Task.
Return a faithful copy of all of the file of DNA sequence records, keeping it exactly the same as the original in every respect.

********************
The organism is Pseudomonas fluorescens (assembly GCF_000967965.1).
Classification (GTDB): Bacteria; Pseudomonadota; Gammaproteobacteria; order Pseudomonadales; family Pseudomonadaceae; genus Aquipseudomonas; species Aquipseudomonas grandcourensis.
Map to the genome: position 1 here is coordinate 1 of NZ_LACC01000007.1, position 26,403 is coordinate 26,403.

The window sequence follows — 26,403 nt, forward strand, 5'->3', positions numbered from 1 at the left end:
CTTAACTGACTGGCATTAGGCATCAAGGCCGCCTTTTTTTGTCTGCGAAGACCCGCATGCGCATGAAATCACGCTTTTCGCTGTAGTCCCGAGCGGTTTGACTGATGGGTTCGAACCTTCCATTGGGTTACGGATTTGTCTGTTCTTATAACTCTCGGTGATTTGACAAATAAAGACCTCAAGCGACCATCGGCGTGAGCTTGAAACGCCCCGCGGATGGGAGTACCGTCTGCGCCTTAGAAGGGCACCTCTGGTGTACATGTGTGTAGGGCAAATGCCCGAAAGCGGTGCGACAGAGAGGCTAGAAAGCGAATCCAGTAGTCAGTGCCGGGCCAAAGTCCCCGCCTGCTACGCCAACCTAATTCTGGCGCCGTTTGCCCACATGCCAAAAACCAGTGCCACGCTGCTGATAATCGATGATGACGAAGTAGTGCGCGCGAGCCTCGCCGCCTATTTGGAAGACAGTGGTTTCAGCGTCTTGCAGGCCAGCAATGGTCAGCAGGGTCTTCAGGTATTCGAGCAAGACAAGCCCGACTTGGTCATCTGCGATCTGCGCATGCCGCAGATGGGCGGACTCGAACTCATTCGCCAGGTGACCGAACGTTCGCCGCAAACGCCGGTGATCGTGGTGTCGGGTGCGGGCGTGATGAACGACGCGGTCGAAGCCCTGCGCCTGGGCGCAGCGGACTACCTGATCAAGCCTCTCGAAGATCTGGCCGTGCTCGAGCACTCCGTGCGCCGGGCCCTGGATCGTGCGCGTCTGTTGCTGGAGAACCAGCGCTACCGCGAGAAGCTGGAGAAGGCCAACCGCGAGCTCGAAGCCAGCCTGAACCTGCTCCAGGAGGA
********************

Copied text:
The organism is Pseudomonas fluorescens (assembly GCF_000967965.1).
Classification (GTDB): Bacteria; Pseudomonadota; Gammaproteobacteria; order Pseudomonadales; family Pseudomonadaceae; genus Aquipseudomonas; species Aquipseudomonas grandcourensis.
Map to the genome: position 1 here is coordinate 1 of NZ_LACC01000007.1, position 26,403 is coordinate 26,403.

The window sequence follows — 26,403 nt, forward strand, 5'->3', positions numbered from 1 at the left end:
CTTAACTGACTGGCATTAGGCATCAAGGCCGCCTTTTTTTGTCTGCGAAGACCCGCATGCGCATGAAATCACGCTTTTCGCTGTAGTCCCGAGCGGTTTGACTGATGGGTTCGAACCTTCCATTGGGTTACGGATTTGTCTGTTCTTATAACTCTCGGTGATTTGACAAATAAAGACCTCAAGCGACCATCGGCGTGAGCTTGAAACGCCCCGCGGATGGGAGTACCGTCTGCGCCTTAGAAGGGCACCTCTGGTGTACATGTGTGTAGGGCAAATGCCCGAAAGCGGTGCGACAGAGAGGCTAGAAAGCGAATCCAGTAGTCAGTGCCGGGCCAAAGTCCCCGCCTGCTACGCCAACCTAATTCTGGCGCCGTTTGCCCACATGCCAAAAACCAGTGCCACGCTGCTGATAATCGATGATGACGAAGTAGTGCGCGCGAGCCTCGCCGCCTATTTGGAAGACAGTGGTTTCAGCGTCTTGCAGGCCAGCAATGGTCAGCAGGGTCTTCAGGTATTCGAGCAAGACAAGCCCGACTTGGTCATCTGCGATCTGCGCATGCCGCAGATGGGCGGACTCGAACTCATTCGCCAGGTGACCGAACGTTCGCCGCAAACGCCGGTGATCGTGGTGTCGGGTGCGGGCGTGATGAACGACGCGGTCGAAGCCCTGCGCCTGGGCGCAGCGGACTACCTGATCAAGCCTCTCGAAGATCTGGCCGTGCTCGAGCACTCCGTGCGCCGGGCCCTGGATCGTGCGCGTCTGTTGCTGGAGAACCAGCGCTACCGCGAGAAGCTGGAGAAGGCCAACCGCGAGCTCGAAGCCAGCCTGAACCTGCTCCAGGAGGA